The butter-poached British Columbia prawns sit elegantly atop an argan-scented mushroom ravioli, nestled with an Ontario artichoke puree and bacon marmalade, topped with a toasted almond oil emulsion. Crafted by a renowned chef for an invite-only dinner, to describe how delicious this dish is would require words equal to Neruda on love or Kingsley Amis on a stiff drink. It’s an exotic collection of flavours that achieve a down-to-earth heavenly end. It’s like someone hired a masseuse for each individual taste bud. And it’s President’s Choice. Wait…what?
This is a stark departure from how most of us try a new supermarket product, wandering over to the lady in the hairnet and latex gloves to taste whatever’s in her plug-in skillet before we shuffle off to the milk aisle. Loblaws gathered a smattering of fooderati at the Neubacher Shor Contemporary Gallery in Toronto last month to officially launch its new “affordable luxury” line of President’s Choice products. Dubbed “black label” for its distinct package design (although those words won’t appear on the labels, thanks to a Johnnie Walker copyright) the new look items will range in price from $1.99 to $21.99. Landing in 140 stores this October, it includes more than 200 products ranging from an eight-year old cheddar and gingerspiced chocolate sauce to bacon marmalade. But even the stylish launch party can’t erase the memory of certain economic realities.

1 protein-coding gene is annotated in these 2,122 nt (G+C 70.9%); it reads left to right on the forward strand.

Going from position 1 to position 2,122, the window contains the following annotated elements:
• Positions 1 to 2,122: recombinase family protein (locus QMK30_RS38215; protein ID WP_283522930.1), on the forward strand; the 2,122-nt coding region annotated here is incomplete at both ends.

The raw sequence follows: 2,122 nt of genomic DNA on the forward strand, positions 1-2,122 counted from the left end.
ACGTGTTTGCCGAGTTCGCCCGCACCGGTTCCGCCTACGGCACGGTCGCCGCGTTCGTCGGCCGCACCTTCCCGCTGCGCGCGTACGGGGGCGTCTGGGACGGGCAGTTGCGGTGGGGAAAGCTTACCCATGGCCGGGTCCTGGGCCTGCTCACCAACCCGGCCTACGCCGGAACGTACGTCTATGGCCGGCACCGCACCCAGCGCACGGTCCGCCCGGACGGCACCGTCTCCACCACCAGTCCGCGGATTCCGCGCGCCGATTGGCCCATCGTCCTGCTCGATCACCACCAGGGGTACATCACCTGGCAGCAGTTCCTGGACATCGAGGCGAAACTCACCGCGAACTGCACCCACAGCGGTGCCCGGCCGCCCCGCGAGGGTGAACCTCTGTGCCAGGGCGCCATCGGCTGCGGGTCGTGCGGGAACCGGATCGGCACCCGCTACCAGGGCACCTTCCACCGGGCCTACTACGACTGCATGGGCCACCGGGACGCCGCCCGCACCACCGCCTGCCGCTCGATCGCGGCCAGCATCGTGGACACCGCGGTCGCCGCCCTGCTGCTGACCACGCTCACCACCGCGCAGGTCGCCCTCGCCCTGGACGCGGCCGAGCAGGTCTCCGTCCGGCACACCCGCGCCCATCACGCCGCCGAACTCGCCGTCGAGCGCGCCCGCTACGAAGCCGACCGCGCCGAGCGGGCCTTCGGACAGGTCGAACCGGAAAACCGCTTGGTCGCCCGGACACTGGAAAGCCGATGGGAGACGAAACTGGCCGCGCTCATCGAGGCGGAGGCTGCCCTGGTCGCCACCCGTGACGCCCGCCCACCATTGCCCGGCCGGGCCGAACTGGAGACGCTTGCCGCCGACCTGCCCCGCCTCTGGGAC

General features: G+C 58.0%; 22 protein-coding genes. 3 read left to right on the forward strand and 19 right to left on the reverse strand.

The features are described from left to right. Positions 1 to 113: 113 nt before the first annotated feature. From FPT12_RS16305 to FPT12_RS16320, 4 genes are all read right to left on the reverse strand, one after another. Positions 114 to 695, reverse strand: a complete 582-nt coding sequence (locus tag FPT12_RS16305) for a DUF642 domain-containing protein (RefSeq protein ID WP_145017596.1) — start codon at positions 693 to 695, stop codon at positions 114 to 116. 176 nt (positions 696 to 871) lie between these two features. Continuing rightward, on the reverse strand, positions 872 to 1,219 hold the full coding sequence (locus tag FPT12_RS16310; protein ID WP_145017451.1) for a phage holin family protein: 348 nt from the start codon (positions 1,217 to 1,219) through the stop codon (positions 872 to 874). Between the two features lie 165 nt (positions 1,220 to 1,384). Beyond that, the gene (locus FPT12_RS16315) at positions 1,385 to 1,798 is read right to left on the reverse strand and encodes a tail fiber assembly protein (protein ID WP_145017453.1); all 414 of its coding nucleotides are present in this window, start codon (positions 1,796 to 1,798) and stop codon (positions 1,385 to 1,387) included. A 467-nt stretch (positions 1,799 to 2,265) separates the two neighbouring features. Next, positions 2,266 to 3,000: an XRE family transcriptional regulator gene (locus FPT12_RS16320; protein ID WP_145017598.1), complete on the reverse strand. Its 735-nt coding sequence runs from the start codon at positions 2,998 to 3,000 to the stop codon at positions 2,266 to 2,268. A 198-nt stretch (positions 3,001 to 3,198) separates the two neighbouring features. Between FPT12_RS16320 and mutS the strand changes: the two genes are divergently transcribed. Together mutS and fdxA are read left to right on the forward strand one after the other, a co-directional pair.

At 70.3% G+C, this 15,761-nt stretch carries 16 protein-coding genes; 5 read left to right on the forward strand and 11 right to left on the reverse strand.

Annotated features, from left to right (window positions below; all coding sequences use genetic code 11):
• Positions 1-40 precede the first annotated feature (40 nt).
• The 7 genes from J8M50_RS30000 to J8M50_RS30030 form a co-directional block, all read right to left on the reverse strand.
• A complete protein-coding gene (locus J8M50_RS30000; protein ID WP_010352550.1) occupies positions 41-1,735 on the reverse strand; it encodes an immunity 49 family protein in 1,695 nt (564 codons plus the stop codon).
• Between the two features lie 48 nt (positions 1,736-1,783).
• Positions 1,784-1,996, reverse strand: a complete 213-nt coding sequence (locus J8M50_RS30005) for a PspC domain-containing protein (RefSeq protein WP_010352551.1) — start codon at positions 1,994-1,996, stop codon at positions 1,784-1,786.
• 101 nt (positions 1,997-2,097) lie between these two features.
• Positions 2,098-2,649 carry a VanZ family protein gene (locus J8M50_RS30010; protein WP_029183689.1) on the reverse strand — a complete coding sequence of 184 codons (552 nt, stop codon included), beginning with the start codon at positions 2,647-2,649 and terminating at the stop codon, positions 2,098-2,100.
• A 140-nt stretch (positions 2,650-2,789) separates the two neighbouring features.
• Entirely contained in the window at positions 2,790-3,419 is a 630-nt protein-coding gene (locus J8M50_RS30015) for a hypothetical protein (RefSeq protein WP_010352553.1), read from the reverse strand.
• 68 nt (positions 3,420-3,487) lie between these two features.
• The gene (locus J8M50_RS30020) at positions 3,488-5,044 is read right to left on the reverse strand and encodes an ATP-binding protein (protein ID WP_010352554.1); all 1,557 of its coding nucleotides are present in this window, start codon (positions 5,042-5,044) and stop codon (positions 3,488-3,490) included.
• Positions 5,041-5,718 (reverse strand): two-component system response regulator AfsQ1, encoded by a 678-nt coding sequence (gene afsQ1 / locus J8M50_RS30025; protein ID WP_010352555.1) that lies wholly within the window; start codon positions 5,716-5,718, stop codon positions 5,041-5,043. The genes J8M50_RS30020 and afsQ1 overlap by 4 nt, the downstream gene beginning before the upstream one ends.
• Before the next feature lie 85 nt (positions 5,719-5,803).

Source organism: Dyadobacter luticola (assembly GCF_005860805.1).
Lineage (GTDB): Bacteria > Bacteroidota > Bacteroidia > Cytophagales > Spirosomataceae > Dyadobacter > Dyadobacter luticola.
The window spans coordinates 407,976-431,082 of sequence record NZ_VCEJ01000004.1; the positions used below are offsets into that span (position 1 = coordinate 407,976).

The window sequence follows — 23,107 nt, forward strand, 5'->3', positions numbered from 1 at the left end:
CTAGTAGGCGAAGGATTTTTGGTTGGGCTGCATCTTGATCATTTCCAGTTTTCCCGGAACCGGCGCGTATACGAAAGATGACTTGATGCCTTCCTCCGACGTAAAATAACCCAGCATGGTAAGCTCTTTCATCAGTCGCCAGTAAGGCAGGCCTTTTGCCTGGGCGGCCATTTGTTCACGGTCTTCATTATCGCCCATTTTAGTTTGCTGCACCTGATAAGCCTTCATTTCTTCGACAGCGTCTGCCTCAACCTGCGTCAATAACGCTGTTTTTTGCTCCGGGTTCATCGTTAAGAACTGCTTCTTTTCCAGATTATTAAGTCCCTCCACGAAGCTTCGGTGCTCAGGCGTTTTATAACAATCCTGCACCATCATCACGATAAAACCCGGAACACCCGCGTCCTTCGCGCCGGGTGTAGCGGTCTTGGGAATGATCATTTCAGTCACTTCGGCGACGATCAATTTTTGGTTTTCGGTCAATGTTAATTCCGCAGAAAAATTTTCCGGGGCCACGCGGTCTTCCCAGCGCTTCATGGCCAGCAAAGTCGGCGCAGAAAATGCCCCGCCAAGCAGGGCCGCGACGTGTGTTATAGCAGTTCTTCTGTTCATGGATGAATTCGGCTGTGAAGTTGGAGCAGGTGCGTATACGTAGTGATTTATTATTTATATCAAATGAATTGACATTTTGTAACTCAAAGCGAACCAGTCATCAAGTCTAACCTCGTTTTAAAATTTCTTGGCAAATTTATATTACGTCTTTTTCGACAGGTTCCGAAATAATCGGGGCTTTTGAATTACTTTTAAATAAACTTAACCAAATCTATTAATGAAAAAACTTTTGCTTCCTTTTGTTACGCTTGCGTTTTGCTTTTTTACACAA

The Canadian grocery market is highly competitive, and with consumers evermore conscious of every dollar spent, Loblaws, Sobey’s, Walmart and more are continuously battling to lower prices to keep warm bodies in the store. In his second-quarter earnings call in July, in which the company’s food sales were flat, Loblaws executive chairman Galen Weston said, “Unpredictable and competitively intense market conditions continue to put retail sales at risk.”
According to the Nielsen Co., the house food brands created for retailers such as PC, Sobey’s Our Compliments or Walmart’s Great Value, also known as private labels, are an $11.4-billion annual market in Canada. It’s into this fray that Loblaws last year decided to develop and launch its own line of fine foods to win over consumers who might buy the bulk of their groceries at Loblaws then head off to a gourmet food store for a handful of indulgences. The idea is to make Loblaws a one-stop shop for food snobs, where they can pick up both toothpaste and truffle oil. But in this era of austerity, where private-label goods are considered a bang-for-your-buck value proposition, and where cheaper increasingly means better, can the mighty President’s Choice get people to pay for luxury? Will bacon marmalade be Loblaws’ next Decadent cookie, or is this gourmet gambit too risky a bet?
Inside, the gallery has been transformed into a high-class dinner party. Guests like Dragons’ Den star Arlene Dickinson and Sen. Pamela Wallin mingle around the eight set tables and back into the open kitchen. There, celebrated Toronto chefs like Marc Thuet, Bertrand Alépée and Anthony Walsh alternate between feverish prep work and idle chatter with curious passersby ahead of the impending four-course meal. Artisanal pastry chefs Bobbette & Belle (Allyson Meredith and Sarah Bell) also sit, cheerfully fielding questions while hand-painting edible plates made of sugar on which their dark Venezuelan chocolate cake with hazelnut mousse, cherry shiraz compote and roasted hazelnut ice cream will be served.